AKIKO FUJITA: So let's separate out Didi for a second here. Because you've got now lawmakers over in DC calling for an SEC investigation into whether, in fact, Didi misled investors. And I know you highlighted the fact there were multiple pages in that S1 filing that did highlight the overarching risk that could come with regulation. Has your fundamental investment thesis on Didi changed as a result of what we learned this week?
BRENDAN AHERN: Yeah. Akiko, Didi's IPO prospectus had 60 pages of risk factors, including China regulation. So I think the call for regulatory action, it's difficult because institutional investors who participated in the IPO, they were given those risk factors in advance. The SEC is apt to say, well, you're an institutional investor. You should know what the risks are. And just because the IPO didn't pan out like you would have liked, that's harder. What if it had gone up? Would you still be calling for this? So I think the IPO regulatory situation is a little bit different because of the level of risk factors involved.
At the same time, obviously the timing is very, very poor, coming 48 hours after the IPO. This company is audited by Price Waterhouse Cooper's Chinese affiliate. So there's no question about the quality of the company's audit. It's the same auditors who do the China operations of US-listed companies. So this has nothing to do with an audit issue. It's just very poor from a timing perspective.
AKIKO FUJITA: But is that investment thesis still intact? I know we talked the day that Didi listed. You talked about the growth opportunities in China, which is certainly important given that about 90% of their revenue comes from the Chinese market. Has any of that changed? And for investors, how should they be looking at what that risk premium should look like, now that we know what's come out of China and what regulators are looking at?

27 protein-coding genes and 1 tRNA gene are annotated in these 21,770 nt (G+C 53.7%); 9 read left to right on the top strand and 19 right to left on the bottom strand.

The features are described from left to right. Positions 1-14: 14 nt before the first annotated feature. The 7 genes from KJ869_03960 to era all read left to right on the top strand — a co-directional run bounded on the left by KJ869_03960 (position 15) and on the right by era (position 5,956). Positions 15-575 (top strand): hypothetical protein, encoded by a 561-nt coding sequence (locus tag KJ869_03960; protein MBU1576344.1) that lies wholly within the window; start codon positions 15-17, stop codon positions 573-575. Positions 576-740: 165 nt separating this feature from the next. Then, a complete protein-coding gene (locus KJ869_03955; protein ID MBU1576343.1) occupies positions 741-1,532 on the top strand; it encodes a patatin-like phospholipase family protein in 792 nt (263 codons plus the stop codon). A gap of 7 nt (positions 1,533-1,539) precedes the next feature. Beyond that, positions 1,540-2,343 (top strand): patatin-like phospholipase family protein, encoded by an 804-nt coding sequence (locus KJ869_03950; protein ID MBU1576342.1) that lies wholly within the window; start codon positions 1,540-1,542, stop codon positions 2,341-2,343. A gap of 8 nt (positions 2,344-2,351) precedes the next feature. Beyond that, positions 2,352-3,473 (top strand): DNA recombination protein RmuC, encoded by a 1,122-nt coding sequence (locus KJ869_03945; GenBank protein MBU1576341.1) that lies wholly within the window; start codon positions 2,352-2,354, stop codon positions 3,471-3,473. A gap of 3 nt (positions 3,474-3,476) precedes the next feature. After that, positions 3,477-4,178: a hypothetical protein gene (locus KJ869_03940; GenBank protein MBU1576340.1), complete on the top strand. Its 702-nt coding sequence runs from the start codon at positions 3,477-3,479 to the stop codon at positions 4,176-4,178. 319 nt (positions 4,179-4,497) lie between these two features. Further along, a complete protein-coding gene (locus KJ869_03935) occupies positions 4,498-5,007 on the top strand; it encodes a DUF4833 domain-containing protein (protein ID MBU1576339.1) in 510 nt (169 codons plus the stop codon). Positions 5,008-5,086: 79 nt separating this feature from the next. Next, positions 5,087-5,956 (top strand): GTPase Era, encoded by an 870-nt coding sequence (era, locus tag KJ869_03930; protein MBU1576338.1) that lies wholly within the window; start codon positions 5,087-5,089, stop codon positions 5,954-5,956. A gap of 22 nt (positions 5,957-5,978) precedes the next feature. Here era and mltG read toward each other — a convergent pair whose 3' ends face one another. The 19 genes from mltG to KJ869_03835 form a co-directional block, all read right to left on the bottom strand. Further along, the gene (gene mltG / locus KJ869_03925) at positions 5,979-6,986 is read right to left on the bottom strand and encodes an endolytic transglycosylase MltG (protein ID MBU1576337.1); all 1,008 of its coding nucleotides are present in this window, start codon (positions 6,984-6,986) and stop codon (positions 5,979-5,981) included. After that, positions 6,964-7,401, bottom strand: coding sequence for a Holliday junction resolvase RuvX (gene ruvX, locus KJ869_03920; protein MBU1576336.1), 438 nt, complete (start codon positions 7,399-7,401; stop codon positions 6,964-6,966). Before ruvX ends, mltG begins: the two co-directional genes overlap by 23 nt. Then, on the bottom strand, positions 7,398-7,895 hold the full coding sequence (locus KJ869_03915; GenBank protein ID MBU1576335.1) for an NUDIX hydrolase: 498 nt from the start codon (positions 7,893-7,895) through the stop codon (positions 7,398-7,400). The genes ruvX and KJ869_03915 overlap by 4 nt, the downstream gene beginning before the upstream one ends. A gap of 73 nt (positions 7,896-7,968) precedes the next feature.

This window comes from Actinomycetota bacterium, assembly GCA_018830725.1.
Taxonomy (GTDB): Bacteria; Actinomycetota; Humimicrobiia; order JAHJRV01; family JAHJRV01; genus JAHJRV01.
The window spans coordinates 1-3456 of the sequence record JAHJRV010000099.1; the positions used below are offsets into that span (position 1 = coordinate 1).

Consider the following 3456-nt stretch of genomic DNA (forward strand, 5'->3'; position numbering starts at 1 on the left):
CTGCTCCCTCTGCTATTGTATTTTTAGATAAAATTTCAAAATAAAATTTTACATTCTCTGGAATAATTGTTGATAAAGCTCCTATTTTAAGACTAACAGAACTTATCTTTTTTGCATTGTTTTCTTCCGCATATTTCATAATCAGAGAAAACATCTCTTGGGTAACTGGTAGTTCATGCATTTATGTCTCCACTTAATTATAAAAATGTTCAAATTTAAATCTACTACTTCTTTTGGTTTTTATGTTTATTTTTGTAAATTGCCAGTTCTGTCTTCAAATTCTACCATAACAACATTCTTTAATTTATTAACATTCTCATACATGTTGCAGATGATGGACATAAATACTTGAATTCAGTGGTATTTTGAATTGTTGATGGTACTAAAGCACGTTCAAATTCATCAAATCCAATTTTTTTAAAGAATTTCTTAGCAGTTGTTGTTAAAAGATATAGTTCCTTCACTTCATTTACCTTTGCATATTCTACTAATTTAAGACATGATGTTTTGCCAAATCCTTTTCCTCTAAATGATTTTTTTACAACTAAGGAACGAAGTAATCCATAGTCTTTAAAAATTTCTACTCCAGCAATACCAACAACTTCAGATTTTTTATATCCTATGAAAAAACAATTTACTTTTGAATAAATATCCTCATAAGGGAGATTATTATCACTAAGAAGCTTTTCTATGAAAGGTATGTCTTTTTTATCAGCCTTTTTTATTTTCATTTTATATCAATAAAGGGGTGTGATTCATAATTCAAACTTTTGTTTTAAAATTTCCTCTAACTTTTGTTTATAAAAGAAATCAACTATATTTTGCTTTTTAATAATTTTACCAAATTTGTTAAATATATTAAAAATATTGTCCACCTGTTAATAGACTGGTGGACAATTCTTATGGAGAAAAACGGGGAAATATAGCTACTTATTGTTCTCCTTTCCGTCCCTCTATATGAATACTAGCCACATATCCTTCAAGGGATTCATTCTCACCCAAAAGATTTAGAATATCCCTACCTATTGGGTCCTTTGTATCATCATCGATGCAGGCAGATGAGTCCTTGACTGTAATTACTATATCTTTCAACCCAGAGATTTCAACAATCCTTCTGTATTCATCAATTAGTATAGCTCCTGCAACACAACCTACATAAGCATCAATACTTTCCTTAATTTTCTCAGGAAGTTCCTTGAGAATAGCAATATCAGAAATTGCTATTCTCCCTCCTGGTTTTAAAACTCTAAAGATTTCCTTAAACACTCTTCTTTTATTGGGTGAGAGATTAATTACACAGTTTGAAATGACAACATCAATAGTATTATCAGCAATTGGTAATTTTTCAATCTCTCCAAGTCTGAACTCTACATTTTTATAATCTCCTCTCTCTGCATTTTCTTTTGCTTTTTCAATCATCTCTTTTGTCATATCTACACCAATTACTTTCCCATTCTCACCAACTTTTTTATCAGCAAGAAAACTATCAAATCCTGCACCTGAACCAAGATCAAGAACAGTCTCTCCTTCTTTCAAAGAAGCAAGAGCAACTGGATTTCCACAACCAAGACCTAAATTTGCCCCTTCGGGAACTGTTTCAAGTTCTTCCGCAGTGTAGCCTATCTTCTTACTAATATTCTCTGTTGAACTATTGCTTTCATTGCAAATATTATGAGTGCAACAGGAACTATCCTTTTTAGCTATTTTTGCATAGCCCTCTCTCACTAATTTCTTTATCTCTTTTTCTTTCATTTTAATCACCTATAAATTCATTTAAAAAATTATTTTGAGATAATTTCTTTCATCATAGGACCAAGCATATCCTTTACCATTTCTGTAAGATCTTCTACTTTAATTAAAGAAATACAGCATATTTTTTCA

BRENDAN AHERN: So Didi's not being allowed to bring on new users. At the same time, this is a company with nearly half a billion current annual users who are still using Didi. That Didi is still doing 41 million rides a day in China. That hasn't changed. And I think, as much as, yes, the stock's come down, when we get the company's Q2 earnings, they might be really, really strong. Time will tell. We can't predict the future. So I don't think the underlying fundamentals of the company have been affected by the regulation. That's very true, what we've seen from the broader China internet space.